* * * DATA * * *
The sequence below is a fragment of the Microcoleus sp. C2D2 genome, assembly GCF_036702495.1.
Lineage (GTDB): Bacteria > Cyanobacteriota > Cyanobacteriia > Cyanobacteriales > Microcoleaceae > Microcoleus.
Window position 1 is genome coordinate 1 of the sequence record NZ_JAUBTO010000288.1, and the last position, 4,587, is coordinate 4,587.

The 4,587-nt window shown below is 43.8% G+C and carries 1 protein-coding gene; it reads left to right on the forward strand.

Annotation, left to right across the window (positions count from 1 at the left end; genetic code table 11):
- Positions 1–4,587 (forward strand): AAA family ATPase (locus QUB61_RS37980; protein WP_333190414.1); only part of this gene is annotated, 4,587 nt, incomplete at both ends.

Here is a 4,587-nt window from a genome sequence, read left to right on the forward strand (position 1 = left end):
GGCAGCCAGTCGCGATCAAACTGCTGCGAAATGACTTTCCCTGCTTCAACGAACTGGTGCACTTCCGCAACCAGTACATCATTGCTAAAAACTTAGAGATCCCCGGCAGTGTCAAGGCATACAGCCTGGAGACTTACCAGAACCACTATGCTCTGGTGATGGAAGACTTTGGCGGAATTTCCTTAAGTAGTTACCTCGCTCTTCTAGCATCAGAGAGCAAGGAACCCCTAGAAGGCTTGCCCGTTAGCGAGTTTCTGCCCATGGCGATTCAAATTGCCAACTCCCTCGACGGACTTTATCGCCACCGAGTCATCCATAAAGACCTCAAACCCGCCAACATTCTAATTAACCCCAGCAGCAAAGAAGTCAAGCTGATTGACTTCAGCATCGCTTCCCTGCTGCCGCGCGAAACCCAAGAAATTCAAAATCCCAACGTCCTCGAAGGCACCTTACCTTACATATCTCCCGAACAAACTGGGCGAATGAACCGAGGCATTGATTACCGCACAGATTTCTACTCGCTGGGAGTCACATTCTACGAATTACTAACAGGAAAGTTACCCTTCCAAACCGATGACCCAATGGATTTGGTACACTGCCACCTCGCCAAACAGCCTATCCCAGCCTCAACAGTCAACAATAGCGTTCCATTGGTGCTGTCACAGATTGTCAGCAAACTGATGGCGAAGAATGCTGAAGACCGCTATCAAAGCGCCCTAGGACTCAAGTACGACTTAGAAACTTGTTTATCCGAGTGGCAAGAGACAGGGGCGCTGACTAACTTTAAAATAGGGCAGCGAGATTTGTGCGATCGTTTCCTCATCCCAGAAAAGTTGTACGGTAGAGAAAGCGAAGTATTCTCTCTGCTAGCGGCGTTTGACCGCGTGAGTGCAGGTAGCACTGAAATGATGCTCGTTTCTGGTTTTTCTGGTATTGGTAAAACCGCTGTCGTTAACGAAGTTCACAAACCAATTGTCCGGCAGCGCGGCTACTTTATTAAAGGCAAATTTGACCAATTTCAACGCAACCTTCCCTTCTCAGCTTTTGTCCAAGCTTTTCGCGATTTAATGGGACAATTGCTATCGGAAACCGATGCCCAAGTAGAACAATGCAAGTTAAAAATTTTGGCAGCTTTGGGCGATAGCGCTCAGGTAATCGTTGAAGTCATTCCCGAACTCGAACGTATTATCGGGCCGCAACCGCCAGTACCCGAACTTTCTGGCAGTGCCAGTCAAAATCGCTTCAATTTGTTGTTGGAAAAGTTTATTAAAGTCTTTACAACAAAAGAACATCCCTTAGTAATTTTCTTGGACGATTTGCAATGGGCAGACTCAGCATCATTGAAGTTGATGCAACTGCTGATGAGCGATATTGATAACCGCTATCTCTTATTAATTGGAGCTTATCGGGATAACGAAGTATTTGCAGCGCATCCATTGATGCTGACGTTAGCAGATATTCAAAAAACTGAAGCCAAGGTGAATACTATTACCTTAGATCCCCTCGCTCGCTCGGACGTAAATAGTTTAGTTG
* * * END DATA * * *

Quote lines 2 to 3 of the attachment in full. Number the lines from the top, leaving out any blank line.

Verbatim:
Lineage (GTDB): Bacteria > Cyanobacteriota > Cyanobacteriia > Cyanobacteriales > Microcoleaceae > Microcoleus.
Window position 1 is genome coordinate 1 of the sequence record NZ_JAUBTO010000288.1, and the last position, 4,587, is coordinate 4,587.